“Take it or Leave it” has been a very common theme occurring in the auto industry over the past two to three years. While it seems to be that customers are evolving and adapting to this moniker (or reality), is it something that we should be allowing to stay as a practice in our place of business?
Those of us that are taking a look at the bigger picture know that this way of sales is not something that will be available in this “seller’s market” for very long, nor should it be. One year, over the span of 15-30 that a customer may be purchasing cars for is not enough time to adapt to this “hot” market. We cannot forget that great customers stick with us, and all of our customers are going to remember their experience when they came to purchase a vehicle with our dealership. While we all know that not EVERY experience is a great one, we should strive for excellence for every customer that walks in our showroom doors.
We need to have everyone on our team present a united front when it comes to this philosophy as well. The phrase “one bad apple can ruin the bunch” rings true. When everyone is on the same page working for the greater good of the team, we will prevail. Presenting a unified front on the phone and in person is also crucial to this cause. If we have one person with a poor attitude brooming customers at the front door or over the phone, it won’t take long before word gets around about a lack of empathy for the customer. With social media “reviews” and cancel culture running rampant, we need to strive for excellent customer service each and every time we interact with our customers.
Some customers are impossible to please, however if we have a standard that is set and followed, it is very easy to rest knowing that we made every effort to assist, and the customer was just unreasonable. Right now, there are plenty of reasonable customers getting the short end of the stick when it comes to genuine customer service because the staff assisting them only sees 30 days in front of their face. They think that because they hold the cards that they will be able to cherry pick customers or that by the law of averages, someone will want the vehicle that their initial customer did not.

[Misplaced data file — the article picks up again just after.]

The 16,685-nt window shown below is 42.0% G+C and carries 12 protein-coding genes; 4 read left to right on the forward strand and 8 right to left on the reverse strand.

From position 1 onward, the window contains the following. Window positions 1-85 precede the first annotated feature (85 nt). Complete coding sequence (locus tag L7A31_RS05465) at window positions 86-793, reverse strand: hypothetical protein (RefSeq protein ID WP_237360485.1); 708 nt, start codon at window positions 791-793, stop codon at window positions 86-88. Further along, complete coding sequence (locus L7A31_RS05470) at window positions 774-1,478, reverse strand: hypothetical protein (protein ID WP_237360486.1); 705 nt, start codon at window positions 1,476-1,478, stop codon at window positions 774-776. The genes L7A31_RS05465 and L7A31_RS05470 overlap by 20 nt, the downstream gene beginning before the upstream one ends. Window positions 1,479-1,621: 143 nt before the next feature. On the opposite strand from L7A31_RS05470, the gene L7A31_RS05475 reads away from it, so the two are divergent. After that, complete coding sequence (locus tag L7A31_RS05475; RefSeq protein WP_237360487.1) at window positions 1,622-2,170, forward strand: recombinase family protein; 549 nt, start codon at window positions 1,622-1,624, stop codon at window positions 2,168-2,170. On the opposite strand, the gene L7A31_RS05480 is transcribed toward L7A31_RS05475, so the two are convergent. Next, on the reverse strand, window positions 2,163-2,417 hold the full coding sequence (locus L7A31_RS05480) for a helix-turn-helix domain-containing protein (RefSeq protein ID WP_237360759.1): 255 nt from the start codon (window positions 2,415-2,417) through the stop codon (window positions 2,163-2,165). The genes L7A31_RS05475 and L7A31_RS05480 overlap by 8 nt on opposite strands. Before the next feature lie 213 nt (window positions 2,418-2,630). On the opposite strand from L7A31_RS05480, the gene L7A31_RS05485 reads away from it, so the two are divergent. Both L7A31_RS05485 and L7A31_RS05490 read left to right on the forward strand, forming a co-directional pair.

The other item to consider is that growth is seen most through adversity. Sales is experiencing an unprecedented era where customers NEED to order/reserve ahead of time to get what they are looking for and sometimes there aren’t even vehicles to test drive. Learning to adapt to this has been tough across the board. Those associates that stick with the concept of customer first and foremost are going to come out on top in the end.
So, to sum this all up, we MUST focus on the larger picture. Focus on assisting each customer to the best of our ability including communicating all available options in an organized and professional manner. When this is done, and we are thorough with explaining the process and current market (even if that isn’t what the customer really wants to hear) we cannot go wrong.
A customer will take note of how they were treated over the phone and in person regardless of whether they heard what they wanted or not. And they’ll talk about it. Let’s make sure that talk is positive, and we are cultivating loyal customers for life.